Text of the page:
Message from the Inquiry Chair, Dame Silvia Cartwright:
Welcome to the website for the Public Inquiry into the Earthquake Commission.
As the name suggests, the purpose of this Inquiry is to examine the role and work of the Earthquake Commission (EQC) in the aftermath of recent natural disasters, and to learn lessons that can be applied to improve how it operates in future events.
The Inquiry has a particular focus on the Canterbury earthquakes of 2010 and 2011, but will be addressing experiences right across New Zealand. That includes reviewing how EQC responded differently to other events such as the Kaikoura earthquake in 2016, and what we can learn from those comparisons.
The Inquiry may find fault, but is not designed to apportion blame, to assist with or revisit individual claims, or to revisit findings by the courts. Hence it will not operate in an adversarial way, as you might see in a courtroom.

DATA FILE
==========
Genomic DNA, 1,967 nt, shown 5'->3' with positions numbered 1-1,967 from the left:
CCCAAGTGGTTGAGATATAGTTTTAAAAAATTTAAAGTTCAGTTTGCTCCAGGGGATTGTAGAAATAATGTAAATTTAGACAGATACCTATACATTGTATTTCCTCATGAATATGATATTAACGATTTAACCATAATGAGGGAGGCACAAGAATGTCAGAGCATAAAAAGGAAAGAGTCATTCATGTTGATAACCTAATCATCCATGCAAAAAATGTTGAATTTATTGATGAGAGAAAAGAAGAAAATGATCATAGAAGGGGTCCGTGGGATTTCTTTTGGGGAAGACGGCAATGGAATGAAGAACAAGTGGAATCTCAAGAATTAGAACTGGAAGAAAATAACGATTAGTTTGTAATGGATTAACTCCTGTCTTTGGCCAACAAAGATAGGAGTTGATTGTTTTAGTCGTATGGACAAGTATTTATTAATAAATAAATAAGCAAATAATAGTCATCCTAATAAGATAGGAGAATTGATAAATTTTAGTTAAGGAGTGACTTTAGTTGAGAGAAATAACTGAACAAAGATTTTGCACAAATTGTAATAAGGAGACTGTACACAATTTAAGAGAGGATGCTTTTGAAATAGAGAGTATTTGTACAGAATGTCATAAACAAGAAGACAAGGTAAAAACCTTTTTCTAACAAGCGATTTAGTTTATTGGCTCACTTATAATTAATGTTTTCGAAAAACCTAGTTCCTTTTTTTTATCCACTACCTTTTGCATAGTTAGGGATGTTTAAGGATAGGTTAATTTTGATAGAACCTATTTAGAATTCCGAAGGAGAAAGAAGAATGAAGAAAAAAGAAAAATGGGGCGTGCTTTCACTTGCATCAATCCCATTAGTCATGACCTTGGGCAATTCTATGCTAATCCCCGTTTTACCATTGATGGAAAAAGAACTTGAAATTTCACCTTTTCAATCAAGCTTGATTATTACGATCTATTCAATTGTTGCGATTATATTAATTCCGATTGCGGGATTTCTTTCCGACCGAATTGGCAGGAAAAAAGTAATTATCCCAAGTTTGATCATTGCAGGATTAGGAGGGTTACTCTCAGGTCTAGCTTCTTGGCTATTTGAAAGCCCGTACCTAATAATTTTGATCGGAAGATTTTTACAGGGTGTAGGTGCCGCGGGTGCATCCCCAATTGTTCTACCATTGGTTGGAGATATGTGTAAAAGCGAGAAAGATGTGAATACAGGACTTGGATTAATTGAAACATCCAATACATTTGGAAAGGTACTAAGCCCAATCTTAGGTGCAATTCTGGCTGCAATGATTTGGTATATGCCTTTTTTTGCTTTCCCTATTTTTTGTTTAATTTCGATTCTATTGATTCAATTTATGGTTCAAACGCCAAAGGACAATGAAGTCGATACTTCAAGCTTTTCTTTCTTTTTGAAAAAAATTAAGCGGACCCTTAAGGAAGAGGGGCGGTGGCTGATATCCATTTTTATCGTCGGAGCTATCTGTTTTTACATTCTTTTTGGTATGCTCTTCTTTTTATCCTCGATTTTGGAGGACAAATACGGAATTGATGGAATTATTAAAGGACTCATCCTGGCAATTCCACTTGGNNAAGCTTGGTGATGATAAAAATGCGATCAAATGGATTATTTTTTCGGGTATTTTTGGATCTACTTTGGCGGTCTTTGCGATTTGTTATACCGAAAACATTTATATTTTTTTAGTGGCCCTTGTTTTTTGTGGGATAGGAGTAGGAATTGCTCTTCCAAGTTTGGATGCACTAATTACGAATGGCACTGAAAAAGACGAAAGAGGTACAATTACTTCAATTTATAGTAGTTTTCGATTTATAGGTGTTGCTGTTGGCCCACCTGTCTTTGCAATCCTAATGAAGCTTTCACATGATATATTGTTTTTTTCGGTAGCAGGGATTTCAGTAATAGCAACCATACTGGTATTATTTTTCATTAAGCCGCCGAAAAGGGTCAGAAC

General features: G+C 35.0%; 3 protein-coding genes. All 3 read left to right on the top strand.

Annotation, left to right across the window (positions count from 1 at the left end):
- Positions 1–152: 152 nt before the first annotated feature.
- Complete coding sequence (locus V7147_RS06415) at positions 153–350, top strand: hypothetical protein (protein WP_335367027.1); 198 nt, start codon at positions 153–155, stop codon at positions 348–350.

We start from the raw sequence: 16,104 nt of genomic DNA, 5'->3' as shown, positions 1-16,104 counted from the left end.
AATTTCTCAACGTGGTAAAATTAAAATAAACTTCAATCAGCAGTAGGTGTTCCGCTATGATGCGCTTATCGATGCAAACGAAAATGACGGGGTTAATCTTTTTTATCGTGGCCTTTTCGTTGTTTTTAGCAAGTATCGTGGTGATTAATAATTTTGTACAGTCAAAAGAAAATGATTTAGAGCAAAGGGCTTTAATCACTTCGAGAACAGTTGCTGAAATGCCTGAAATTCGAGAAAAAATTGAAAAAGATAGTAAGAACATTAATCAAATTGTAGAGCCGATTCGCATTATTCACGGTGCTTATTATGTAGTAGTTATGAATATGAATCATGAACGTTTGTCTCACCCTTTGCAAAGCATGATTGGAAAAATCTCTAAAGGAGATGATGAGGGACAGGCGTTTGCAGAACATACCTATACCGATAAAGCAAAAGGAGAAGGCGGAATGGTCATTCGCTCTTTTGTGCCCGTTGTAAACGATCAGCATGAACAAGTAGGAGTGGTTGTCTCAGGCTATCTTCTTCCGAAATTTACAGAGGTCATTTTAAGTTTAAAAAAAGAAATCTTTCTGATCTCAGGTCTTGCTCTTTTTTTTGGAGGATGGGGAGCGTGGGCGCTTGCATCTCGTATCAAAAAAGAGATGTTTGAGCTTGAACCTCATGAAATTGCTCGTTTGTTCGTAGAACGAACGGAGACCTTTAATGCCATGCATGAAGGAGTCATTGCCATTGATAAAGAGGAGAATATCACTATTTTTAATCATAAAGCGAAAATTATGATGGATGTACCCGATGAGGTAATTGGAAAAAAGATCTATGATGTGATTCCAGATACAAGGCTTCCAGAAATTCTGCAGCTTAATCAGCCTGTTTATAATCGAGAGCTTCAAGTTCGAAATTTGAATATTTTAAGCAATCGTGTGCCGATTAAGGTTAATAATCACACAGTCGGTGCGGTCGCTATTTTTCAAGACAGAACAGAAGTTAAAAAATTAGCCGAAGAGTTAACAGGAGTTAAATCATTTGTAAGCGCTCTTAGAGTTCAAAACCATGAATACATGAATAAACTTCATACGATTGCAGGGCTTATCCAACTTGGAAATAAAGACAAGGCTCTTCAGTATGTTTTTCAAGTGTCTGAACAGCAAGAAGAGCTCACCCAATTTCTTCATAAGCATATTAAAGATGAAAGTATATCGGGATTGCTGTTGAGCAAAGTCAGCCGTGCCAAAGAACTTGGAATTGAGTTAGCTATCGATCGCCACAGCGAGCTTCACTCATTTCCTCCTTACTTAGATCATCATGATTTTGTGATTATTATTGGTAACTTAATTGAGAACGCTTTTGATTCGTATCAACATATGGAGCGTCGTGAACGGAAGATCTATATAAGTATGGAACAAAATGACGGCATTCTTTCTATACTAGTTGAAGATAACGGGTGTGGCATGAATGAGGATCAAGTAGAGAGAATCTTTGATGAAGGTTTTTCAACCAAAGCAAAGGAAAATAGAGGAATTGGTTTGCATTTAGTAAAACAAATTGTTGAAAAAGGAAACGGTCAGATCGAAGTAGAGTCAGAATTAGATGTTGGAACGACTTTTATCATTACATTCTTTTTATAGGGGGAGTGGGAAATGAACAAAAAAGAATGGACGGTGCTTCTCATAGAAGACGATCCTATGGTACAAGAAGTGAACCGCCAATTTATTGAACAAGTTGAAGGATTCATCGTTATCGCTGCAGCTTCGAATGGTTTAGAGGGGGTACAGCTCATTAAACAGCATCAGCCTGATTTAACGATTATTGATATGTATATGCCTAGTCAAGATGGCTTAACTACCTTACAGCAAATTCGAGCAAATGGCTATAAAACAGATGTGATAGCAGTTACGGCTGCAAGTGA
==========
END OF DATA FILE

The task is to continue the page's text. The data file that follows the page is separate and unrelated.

While the Inquiry has been established by the Government, it is important to mention that it operates independently, and will report its findings to the Governor-General and Government later this year.
In order for the Inquiry to get the best picture of experiences with EQC, and to recommend any changes that might be needed, we need people to participate. If you have had an experience with EQC, such as a claim from one of the earthquakes, we want to hear about that experience and what change you think could make for better results in the future.
The period for formal written submissions to the Inquiry has now closed, and thank you to the hundreds who contributed. There is still time to attend a public forum, and you can find out more about these here.
The importance of this Inquiry for the people of Canterbury, and wider New Zealand, cannot be overstated. I am determined I will do my best to achieve the best result for people in accordance with the Inquiry’s Terms of Reference.
Thank you for your interest in this Inquiry. I look forward to your participation.
Dame Silvia Cartwright
Chair of the Public Inquiry into the Earthquake Commission